Inert but Never Inactive
Benefits of Fallen Logs
Gloom may be the overbearing emotion for American Grove's passionate arborist upon viewing a graveyard of toppled trees. The trees themselves may appear lifeless, but their work as forest regulators is still not over. Biotic activity never ceases on and inside deceased trees. The b
iological capitol of fallen logs are like goldmines to lichen and fungi. Fallen trees provide temperate benefits to their forest communities as well as storage, a place for nests, and shelter for passing fauna.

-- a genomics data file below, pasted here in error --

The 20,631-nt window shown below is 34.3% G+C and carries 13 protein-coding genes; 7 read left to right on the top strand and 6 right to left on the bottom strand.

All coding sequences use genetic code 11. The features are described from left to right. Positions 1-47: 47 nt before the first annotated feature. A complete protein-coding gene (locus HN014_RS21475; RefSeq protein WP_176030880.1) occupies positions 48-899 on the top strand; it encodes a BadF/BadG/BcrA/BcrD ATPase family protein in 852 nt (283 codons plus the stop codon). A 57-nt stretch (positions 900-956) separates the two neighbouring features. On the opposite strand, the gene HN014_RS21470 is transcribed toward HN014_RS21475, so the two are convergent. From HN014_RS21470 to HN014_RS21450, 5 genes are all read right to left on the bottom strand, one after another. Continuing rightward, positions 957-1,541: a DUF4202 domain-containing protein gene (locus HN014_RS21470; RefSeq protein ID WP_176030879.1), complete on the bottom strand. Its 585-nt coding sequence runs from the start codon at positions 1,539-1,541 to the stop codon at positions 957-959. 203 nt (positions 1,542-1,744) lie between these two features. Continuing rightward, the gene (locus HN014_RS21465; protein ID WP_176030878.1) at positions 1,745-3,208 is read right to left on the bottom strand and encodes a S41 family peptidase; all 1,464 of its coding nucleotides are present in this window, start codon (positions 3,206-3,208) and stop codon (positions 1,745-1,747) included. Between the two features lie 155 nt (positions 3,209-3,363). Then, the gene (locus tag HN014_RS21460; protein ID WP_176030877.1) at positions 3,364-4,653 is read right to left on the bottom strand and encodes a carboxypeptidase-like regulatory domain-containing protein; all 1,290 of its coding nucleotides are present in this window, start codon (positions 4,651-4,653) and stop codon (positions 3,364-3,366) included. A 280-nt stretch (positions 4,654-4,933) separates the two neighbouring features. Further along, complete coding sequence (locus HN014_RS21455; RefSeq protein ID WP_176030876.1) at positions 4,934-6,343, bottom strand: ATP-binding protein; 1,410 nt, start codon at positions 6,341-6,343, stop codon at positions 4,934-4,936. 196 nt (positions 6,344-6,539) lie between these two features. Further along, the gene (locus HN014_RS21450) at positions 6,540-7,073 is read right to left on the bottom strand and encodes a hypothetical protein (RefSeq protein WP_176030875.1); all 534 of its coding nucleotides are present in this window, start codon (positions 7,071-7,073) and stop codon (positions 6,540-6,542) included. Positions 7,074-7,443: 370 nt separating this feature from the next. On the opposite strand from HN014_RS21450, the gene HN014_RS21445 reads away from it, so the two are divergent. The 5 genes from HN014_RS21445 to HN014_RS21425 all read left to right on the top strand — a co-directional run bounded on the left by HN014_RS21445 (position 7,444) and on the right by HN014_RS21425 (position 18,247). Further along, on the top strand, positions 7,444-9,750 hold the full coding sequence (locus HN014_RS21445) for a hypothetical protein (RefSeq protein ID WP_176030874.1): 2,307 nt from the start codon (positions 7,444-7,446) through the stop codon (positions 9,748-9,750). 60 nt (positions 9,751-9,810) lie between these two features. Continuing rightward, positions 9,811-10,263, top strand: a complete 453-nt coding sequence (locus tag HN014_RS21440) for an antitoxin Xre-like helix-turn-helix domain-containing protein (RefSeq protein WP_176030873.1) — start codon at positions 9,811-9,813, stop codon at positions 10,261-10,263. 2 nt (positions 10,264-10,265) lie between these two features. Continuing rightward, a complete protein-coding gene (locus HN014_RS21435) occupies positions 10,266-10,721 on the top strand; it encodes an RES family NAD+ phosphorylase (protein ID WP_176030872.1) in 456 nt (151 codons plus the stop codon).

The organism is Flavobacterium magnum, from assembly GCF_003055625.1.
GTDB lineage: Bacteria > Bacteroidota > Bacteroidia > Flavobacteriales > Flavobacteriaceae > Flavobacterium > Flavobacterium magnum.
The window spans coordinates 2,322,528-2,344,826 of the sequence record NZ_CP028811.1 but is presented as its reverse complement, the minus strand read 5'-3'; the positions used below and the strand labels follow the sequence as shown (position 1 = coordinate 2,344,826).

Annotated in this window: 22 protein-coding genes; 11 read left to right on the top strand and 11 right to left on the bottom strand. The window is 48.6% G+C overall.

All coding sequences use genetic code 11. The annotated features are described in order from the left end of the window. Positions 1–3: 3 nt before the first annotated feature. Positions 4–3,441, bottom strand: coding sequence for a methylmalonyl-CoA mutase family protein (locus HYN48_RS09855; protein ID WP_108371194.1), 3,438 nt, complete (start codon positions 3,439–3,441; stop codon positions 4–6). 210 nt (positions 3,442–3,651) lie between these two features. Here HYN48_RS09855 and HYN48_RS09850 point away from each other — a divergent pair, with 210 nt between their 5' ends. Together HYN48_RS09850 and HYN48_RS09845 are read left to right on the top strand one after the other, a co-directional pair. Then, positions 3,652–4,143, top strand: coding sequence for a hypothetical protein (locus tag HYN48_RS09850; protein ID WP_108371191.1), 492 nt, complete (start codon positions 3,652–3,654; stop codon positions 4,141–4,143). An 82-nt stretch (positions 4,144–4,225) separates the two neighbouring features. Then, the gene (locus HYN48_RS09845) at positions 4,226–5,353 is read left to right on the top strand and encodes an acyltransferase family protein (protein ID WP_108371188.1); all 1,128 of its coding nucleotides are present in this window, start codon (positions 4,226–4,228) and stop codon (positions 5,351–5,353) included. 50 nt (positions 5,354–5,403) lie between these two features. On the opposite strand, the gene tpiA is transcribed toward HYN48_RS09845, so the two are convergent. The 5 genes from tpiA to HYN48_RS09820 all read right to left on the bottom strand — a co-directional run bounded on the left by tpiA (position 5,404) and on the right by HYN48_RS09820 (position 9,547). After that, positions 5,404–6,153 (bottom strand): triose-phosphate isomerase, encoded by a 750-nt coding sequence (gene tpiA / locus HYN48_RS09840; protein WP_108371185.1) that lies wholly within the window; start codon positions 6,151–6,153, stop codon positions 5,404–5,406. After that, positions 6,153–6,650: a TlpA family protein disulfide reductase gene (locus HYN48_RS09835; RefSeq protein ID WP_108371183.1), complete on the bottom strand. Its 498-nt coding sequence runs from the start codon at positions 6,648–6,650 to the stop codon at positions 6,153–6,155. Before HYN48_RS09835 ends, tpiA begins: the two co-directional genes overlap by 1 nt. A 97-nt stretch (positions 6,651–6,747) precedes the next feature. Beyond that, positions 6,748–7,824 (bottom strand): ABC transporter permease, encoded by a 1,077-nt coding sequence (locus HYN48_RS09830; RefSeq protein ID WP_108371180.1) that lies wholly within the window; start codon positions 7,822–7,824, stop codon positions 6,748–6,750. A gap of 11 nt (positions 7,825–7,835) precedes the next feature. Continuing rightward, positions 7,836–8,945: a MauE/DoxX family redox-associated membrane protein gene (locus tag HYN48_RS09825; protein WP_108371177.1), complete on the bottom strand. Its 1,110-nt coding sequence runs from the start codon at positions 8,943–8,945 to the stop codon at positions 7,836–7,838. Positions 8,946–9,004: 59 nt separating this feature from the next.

The U.S. Forest Service reports approx. 1,200 forms of fauna rely on dead, dying, or rotted-hollow trees. This does not include the dozens of amphibians, insects, birds, and other forest dwellers that are frequent shoppers at the fallen logs cafeteria.
We would love to hear from our members about other legacies deceased trees have created in our
Deceased but still Devoted
section under our
Q & A tab.
'Snag' is the term for trees that are dead/partially dead yet still standing.